Of course, my argument here is not that polls get it wrong, perhaps they do, perhaps they do not. But the power of science in the culture is transformed into the presentation of "data" as the expression of the American people that those in government can then cite to demonstrate their "responsiveness" to public opinion. This is "usable" opinion, narrowly defined and projected to the public as a whole, but a construction nonetheless. As a construction it reduces in the same way that elections reduce democracy to voting. The inventive power of free exchange in the public sphere is lost. The shaping of a discourse of legitimacy through the creative powers of rhetoric -- metaphor, argument, contextualization in history -- are replaced for the political sphere by reading the report of the pollster. Having such efficient access to a constituted voice of public opinion frees the political sphere to carry richer conversation with a smaller circle of power -- lobbyists, political strategists, financial contributors, other politicians, and those with technical knowledge of the issues that have been chosen for their political power.Note 8
Although any politician can read their polls, the public opinion reduction is accompanied by a voice -- the reconstituting voice heard through politicians and media. Politicians motivate their actions by having heard the voice. "The American people have demanded that we pass this bill," Newt Gingrich intones. Lobbyists for the AARP provide the elderly with postcards they can mail to Members of Congress. The reconstituted voice gives public opinion a sound. Yet, that sound is reconstituted. It does not have the richness of diversity found in the public sphere. And it does not provide the sense of participation for those on the other end of the pollsters phone line that brings to the public a sense of a government that listens. Sam Donaldson declares, "Mr. President, what the public wants to know is . . ." Donaldson speaks, of course, with no more authority than the circle of friends and acquaintances with whom he runs. There is no sense of duty nor obligation for journalists who author such declarations to participate with the public in meaningful dialogue.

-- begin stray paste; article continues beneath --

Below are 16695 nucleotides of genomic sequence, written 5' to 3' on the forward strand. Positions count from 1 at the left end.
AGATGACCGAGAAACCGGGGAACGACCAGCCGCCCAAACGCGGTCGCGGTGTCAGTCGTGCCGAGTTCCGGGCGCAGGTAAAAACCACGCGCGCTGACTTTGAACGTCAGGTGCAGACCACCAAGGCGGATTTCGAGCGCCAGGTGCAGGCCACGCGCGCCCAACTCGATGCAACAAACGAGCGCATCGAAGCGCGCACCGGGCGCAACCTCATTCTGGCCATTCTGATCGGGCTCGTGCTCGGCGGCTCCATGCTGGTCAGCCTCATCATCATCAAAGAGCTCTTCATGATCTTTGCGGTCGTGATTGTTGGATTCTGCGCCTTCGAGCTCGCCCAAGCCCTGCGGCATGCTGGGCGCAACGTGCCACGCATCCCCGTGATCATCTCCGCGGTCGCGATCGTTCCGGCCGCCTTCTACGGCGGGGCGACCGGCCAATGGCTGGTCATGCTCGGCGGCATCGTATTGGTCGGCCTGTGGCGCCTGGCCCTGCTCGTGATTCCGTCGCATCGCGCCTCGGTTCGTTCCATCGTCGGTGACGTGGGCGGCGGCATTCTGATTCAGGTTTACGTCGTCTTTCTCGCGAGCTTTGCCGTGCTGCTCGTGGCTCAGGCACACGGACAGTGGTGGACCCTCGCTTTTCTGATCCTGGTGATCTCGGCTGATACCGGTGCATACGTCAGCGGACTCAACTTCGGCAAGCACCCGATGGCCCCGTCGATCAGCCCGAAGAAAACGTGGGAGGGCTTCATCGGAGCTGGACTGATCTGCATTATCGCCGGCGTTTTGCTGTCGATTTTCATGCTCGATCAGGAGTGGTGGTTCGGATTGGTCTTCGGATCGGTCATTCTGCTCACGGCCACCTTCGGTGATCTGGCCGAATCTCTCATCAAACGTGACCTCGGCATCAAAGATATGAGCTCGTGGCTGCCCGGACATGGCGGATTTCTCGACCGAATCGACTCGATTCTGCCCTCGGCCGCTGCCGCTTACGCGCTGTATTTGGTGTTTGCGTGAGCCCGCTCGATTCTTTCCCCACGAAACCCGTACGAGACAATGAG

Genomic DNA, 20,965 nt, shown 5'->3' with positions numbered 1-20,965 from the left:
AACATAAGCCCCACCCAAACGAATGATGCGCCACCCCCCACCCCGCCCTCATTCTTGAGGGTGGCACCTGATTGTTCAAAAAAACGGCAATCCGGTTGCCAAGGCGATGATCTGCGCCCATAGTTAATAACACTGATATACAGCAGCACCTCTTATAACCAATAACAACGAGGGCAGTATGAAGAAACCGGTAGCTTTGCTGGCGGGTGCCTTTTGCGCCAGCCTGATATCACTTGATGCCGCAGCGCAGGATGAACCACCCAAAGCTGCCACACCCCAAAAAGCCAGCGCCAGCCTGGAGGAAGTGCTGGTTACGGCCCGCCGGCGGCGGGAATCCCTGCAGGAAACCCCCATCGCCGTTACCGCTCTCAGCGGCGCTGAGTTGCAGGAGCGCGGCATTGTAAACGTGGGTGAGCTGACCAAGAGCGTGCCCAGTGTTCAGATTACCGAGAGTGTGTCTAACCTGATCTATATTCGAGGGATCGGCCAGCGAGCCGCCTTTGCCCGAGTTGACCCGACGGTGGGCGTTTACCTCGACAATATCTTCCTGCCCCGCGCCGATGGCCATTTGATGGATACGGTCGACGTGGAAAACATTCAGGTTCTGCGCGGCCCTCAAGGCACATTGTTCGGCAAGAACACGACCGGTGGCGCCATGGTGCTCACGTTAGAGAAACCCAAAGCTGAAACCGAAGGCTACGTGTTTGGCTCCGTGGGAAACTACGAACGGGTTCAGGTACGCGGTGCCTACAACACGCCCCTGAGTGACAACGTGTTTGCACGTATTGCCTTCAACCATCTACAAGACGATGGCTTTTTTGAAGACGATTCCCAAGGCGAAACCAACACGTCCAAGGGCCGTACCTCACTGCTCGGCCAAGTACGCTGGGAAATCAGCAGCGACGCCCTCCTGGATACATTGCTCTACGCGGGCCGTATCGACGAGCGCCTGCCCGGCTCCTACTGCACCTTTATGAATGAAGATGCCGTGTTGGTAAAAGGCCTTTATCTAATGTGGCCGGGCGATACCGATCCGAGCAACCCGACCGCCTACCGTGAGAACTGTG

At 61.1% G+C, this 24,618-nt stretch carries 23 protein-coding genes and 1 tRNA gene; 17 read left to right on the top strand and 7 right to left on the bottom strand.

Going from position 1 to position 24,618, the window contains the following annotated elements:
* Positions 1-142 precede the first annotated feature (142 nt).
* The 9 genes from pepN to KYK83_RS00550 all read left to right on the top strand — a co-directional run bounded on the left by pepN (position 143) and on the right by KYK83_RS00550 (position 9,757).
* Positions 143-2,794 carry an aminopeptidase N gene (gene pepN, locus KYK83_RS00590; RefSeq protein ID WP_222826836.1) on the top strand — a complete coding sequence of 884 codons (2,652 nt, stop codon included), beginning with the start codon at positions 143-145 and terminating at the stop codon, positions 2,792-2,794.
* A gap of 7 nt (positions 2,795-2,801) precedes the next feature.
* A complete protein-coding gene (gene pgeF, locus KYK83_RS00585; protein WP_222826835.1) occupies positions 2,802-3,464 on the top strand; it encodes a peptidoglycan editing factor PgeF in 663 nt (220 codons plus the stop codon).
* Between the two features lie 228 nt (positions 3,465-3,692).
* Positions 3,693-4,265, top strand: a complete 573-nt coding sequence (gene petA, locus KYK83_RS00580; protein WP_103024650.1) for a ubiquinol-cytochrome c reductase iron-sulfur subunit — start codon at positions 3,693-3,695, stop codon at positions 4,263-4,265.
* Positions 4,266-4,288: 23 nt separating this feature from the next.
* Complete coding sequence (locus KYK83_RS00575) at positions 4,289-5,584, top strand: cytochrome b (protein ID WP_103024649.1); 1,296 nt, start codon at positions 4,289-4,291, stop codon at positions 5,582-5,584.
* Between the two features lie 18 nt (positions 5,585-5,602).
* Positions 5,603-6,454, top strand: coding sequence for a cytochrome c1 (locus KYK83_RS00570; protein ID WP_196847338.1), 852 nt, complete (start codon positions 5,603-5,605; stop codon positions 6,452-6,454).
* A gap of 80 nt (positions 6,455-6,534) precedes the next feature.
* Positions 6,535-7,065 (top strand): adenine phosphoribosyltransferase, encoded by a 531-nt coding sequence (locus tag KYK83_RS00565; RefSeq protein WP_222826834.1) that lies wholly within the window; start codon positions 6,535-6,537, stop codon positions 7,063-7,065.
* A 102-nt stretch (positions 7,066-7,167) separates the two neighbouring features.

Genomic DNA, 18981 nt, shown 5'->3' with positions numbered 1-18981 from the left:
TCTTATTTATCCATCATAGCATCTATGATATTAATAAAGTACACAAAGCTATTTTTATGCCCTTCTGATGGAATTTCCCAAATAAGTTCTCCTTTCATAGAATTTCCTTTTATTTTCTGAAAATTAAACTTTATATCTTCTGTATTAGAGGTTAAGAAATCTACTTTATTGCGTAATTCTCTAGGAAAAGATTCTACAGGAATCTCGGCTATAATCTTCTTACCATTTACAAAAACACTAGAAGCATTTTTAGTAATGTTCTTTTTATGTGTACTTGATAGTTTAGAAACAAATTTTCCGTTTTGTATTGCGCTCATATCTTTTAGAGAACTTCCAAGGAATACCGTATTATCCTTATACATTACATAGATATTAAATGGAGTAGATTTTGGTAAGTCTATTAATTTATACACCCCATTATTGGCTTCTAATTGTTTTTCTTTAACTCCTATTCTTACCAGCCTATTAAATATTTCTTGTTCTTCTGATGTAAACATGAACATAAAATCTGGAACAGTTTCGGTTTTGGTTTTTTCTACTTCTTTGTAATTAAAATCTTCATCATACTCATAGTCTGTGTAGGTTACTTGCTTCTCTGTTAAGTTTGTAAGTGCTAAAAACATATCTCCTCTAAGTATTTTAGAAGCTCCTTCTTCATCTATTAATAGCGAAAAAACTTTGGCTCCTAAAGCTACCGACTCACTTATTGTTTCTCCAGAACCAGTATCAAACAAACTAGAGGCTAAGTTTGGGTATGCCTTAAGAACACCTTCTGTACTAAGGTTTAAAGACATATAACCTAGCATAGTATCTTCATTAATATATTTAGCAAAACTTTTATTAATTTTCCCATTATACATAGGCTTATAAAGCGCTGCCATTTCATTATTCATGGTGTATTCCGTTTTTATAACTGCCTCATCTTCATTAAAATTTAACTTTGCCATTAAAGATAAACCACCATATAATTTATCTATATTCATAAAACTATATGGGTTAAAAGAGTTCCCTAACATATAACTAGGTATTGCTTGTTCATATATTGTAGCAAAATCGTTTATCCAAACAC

The construction of public opinion through the rhetoric of polling and the representation of the "people" is a rhetoric of the political sphere, not the public sphere. It seems often to declare its interpretation so loudly because it speaks without confidence.
The language of statism works most effectively when it can channel concerns into what we label "policy." It can talk about racism in terms of affirmative action. It can talk about changes in the nature of the economy in terms of retraining programs. This reduction establishes a particular logic of approach to public concerns. In the modern state it is generally a bureaucratic response: a structure of regulation or a program of response. Those who oppose governmental action do so in terms of its inappropriateness, thus invoking the same language. On some occasions they may favor using non-governmental bureaucratic structures, thus denying the publicness of interest. On more frequent occasions they dismiss the use of bureaucratic structures at all, fleeing a role in the issue. Opposing affirmative action as reverse discrimination is a narrow rhetoric with which to address the racism of American society. The rhetoric of statism "focuses like a laser beam" in the words of the advice to political candidates, and in doing so it leaves a void beyond its narrow focus.